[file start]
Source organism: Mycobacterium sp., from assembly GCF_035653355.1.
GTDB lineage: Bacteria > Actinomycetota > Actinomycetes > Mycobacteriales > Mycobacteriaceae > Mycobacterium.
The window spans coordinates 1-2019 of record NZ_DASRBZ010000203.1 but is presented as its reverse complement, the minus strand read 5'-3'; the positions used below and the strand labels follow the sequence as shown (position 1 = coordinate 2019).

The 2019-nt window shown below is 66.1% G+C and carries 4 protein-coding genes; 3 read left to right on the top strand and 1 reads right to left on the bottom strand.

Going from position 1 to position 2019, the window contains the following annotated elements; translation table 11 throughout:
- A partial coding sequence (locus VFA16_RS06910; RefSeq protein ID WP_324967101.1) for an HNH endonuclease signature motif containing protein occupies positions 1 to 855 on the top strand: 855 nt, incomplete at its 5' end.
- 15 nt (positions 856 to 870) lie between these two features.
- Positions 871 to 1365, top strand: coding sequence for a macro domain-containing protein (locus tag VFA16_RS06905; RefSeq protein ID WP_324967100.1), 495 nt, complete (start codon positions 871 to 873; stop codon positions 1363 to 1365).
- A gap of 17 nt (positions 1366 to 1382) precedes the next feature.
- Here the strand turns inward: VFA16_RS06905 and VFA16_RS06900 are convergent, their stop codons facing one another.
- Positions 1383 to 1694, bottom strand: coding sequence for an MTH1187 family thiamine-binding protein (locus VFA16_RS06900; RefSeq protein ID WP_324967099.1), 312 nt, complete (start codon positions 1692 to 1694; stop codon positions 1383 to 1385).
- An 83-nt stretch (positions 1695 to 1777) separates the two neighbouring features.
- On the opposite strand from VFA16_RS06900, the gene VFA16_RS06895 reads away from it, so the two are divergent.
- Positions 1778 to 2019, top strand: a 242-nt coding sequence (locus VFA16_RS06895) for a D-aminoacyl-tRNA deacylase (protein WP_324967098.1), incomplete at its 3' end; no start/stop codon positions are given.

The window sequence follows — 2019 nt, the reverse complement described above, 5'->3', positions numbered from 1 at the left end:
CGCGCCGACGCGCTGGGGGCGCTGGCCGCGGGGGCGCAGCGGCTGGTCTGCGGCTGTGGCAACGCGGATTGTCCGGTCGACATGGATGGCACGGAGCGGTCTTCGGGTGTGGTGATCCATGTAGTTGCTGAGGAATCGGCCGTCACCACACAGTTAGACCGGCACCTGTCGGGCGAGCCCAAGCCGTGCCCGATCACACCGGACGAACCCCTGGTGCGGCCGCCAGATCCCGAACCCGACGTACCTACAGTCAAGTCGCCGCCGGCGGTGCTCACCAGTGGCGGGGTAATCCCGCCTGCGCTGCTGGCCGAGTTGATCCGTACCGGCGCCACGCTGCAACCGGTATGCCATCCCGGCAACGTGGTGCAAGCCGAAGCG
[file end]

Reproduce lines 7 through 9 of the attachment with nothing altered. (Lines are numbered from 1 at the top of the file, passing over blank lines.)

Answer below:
- 15 nt (positions 856 to 870) lie between these two features.
- Positions 871 to 1365, top strand: coding sequence for a macro domain-containing protein (locus tag VFA16_RS06905; RefSeq protein ID WP_324967100.1), 495 nt, complete (start codon positions 871 to 873; stop codon positions 1363 to 1365).
- A gap of 17 nt (positions 1366 to 1382) precedes the next feature.